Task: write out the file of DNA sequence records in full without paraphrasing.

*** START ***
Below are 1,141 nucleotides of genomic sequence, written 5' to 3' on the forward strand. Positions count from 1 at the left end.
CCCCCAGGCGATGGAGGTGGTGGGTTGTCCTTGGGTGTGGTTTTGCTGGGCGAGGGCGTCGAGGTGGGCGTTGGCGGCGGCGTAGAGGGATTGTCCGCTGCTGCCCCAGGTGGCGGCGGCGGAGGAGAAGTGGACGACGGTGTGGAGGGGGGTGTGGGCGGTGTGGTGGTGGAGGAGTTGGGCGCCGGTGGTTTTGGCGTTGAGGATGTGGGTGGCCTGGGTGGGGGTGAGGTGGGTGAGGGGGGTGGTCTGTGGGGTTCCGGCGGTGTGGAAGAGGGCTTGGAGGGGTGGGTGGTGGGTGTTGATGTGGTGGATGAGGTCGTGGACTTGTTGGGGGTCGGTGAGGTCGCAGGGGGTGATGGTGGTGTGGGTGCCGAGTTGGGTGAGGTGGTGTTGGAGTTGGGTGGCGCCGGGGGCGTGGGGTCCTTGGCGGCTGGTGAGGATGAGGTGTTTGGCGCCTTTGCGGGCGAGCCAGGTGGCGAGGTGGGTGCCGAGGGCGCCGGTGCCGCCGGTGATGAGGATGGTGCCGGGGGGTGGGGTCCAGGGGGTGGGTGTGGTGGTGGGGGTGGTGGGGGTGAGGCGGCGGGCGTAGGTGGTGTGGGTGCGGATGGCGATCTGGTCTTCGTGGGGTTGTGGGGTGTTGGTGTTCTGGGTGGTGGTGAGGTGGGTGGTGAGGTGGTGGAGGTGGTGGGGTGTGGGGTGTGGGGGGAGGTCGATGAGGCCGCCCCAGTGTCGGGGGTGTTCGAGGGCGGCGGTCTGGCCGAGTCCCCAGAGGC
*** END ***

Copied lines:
Below are 1,141 nucleotides of genomic sequence, written 5' to 3' on the forward strand. Positions count from 1 at the left end.
CCCCCAGGCGATGGAGGTGGTGGGTTGTCCTTGGGTGTGGTTTTGCTGGGCGAGGGCGTCGAGGTGGGCGTTGGCGGCGGCGTAGAGGGATTGTCCGCTGCTGCCCCAGGTGGCGGCGGCGGAGGAGAAGTGGACGACGGTGTGGAGGGGGGTGTGGGCGGTGTGGTGGTGGAGGAGTTGGGCGCCGGTGGTTTTGGCGTTGAGGATGTGGGTGGCCTGGGTGGGGGTGAGGTGGGTGAGGGGGGTGGTCTGTGGGGTTCCGGCGGTGTGGAAGAGGGCTTGGAGGGGTGGGTGGTGGGTGTTGATGTGGTGGATGAGGTCGTGGACTTGTTGGGGGTCGGTGAGGTCGCAGGGGGTGATGGTGGTGTGGGTGCCGAGTTGGGTGAGGTGGTGTTGGAGTTGGGTGGCGCCGGGGGCGTGGGGTCCTTGGCGGCTGGTGAGGATGAGGTGTTTGGCGCCTTTGCGGGCGAGCCAGGTGGCGAGGTGGGTGCCGAGGGCGCCGGTGCCGCCGGTGATGAGGATGGTGCCGGGGGGTGGGGTCCAGGGGGTGGGTGTGGTGGTGGGGGTGGTGGGGGTGAGGCGGCGGGCGTAGGTGGTGTGGGTGCGGATGGCGATCTGGTCTTCGTGGGGTTGTGGGGTGTTGGTGTTCTGGGTGGTGGTGAGGTGGGTGGTGAGGTGGTGGAGGTGGTGGGGTGTGGGGTGTGGGGGGAGGTCGATGAGGCCGCCCCAGTGTCGGGGGTGTTCGAGGGCGGCGGTCTGGCCGAGTCCCCAGAGGC